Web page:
12/16/2014 10:41AM

Fornatale: Finding cap horses in tournaments


Last week, I wrote about the importance of odds caps in handicapping contests. Today, with the help of some of the best contest players around, I want to get to the heart of the matter: How does one go about finding cap horses to play in contests?

On the DRF Players’ Podcast, Matt Bernier, Mike Hogan, and I have been talking a lot about the importance of race flow. Race-flow analysis attempts to answer a simple question: How do the way the pace sets up and the way the track is playing affect the outcome of a race?

Dennis Decauwer, twice second in the National Handicapping Championship, said that trying to predict race flow can be the key to finding cappers.

“Does the horse look like he could be the only speed in the race? Does the horse look like it could benefit from a great pace duel and make a run that perhaps it hasn’t shown before?” he said in “The Winning Contest Player.”

Similarly, you can use the race flow of past races to upgrade certain horses by excusing seemingly poor efforts. That fifth-place finish, beaten eight lengths, might look rotten on paper, but if it was made by a closer racing against a loose leader on a speed-favoring strip, it’s a lot better than the paper suggests. And maybe today he’s signed on to run on a fair track with a lot of speed in the race. Hashtag: overlay.

When it’s obvious that a certain horse is going to make the front, it’s of little help to longshot players. But contest guru Eric Moomey seeks out possible front-runners who don’t look good enough on paper.

“A lot of times, the riders will leave a longshot on the lead alone, thinking he can’t make it that far,” Moomey said. “Look at Little Mike in the Breeders’ Cup Turf in 2012.”

Moomey also pointed out that a high percentage of cap horses fall into one of two categories: “They get loose, or they have a good late kick. Those are the trends time and time again.”

Another area to look for with cap horses is equipment changes. Just last week, Hogan picked longshot winner Catholic Cowboy right on top in the podcast. He liked the horse on paper anyway, but when it was announced that he was a first-time gelding (the ultimate equipment change), it was truly all systems go.

Garett Skiba, third in last year’s Breeders’ Cup Betting Challenge, said, “Change is key for me when it comes to a longshot. Form will always be suspect for the given race or condition. Otherwise, the horse wouldn’t be a longshot.”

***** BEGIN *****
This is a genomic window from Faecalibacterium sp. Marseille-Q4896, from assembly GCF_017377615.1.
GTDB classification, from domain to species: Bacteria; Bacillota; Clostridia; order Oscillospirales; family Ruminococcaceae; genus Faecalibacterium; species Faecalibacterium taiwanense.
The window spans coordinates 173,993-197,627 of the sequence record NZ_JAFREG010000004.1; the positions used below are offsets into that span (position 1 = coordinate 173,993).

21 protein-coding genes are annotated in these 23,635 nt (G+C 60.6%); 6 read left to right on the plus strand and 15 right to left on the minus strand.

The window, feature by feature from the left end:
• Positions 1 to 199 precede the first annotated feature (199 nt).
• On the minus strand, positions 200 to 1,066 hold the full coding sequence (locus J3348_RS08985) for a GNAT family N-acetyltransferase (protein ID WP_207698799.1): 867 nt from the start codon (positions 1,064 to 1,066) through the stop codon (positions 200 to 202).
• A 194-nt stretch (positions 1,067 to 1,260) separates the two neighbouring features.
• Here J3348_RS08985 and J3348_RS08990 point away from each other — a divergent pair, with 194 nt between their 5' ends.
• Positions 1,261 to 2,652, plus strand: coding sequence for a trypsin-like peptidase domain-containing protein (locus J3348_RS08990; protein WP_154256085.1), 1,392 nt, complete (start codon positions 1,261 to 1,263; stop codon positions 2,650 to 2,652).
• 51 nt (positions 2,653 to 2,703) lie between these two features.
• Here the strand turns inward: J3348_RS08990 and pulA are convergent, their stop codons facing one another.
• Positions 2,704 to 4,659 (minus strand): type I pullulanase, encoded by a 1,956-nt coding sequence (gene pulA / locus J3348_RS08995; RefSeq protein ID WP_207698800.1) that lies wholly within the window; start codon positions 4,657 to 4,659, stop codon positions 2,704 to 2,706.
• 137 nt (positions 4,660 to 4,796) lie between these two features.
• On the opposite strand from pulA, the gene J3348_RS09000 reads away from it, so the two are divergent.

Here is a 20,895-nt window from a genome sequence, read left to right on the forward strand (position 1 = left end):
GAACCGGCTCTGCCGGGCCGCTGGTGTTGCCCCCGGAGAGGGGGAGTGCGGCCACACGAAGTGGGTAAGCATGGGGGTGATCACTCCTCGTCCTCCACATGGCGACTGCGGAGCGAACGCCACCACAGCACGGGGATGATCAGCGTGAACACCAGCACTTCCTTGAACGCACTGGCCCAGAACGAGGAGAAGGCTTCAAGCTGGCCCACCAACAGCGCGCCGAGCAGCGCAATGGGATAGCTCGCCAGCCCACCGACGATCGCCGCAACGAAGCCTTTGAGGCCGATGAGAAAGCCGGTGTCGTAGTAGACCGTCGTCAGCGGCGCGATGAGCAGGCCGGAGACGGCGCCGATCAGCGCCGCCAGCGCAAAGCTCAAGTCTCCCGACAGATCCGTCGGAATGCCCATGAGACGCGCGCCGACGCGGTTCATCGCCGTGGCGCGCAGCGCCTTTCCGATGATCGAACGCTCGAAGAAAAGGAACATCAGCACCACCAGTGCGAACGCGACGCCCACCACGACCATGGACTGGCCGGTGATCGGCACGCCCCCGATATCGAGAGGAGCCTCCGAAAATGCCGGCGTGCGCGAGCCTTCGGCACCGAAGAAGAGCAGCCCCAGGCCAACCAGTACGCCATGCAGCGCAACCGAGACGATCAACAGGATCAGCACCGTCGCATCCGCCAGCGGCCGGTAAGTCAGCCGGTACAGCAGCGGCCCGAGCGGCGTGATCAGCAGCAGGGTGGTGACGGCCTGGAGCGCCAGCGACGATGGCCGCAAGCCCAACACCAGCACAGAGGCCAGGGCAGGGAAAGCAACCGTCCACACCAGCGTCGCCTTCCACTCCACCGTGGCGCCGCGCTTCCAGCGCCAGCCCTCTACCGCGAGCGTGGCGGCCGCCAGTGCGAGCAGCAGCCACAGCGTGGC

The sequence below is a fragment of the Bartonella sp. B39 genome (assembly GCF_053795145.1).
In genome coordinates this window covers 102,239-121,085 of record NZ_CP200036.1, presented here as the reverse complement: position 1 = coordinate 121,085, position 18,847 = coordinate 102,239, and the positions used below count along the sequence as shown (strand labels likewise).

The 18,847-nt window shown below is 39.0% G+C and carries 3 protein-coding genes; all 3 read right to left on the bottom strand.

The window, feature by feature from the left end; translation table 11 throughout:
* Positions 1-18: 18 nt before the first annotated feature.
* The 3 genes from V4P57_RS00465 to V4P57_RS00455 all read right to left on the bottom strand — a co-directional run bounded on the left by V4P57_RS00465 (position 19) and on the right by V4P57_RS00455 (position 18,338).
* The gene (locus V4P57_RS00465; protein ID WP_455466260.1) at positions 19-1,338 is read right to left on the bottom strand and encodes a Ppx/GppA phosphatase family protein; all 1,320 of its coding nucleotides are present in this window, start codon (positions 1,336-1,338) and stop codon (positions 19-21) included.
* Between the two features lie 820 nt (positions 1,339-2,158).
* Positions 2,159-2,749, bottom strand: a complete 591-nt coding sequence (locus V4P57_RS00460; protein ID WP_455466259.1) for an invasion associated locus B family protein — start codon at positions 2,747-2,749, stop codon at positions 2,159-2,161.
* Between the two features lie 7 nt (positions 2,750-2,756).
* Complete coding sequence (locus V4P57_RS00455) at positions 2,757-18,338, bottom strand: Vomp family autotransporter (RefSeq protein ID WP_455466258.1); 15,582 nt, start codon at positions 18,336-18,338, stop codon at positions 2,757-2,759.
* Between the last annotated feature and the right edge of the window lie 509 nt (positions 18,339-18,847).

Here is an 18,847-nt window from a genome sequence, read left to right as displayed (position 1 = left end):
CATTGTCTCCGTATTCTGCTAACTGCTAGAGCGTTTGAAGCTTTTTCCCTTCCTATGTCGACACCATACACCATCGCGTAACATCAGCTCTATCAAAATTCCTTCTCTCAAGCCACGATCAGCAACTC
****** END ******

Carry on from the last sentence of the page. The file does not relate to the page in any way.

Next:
Ken Massa, the HTR handicapping software creator, who owns a second-place finish at the NHC, underlined this last point: “Longshots aren’t longshots because they look good on form or have good speed figures,” he said. “The reason that they are longshots is that they look lousy on paper. In order to get them home, you need to find factors of improvement.”

Common changes include horses changing distances, switching surfaces, adding blinkers, or going out for a new barn. With Formulator, you can do further research about specific barns and determine which changes might have added significance. In fact, that’s the subject of a webinar Hogan and I will be doing Wednesday on DRF.com. You can sign up here.

Perhaps the best piece of advice I’ve received about finding cap horses comes from one of the most successful professional gamblers in the country, Mike Maloney. He points out that a careful examination of the charts and a look back at the past performances can yield big dividends.

“If there’s a price horse that hits the board, the first thing I’m going to do is look back at the past performances and try to figure out ‘Where did that come from?’ ” Maloney said.  “All a guy has to do is hit the board twice when he shouldn’t have, and you need to be aware of it.”

Players can save copies of PPs or make PDF copies to use for these purposes. With Formulator, you can always access not only the charts but the individual PPs of any horse who has run in the last five years – as long as his trainer has a horse entered currently. Going through these old PPs and looking for patterns has yielded many cap horses over the years.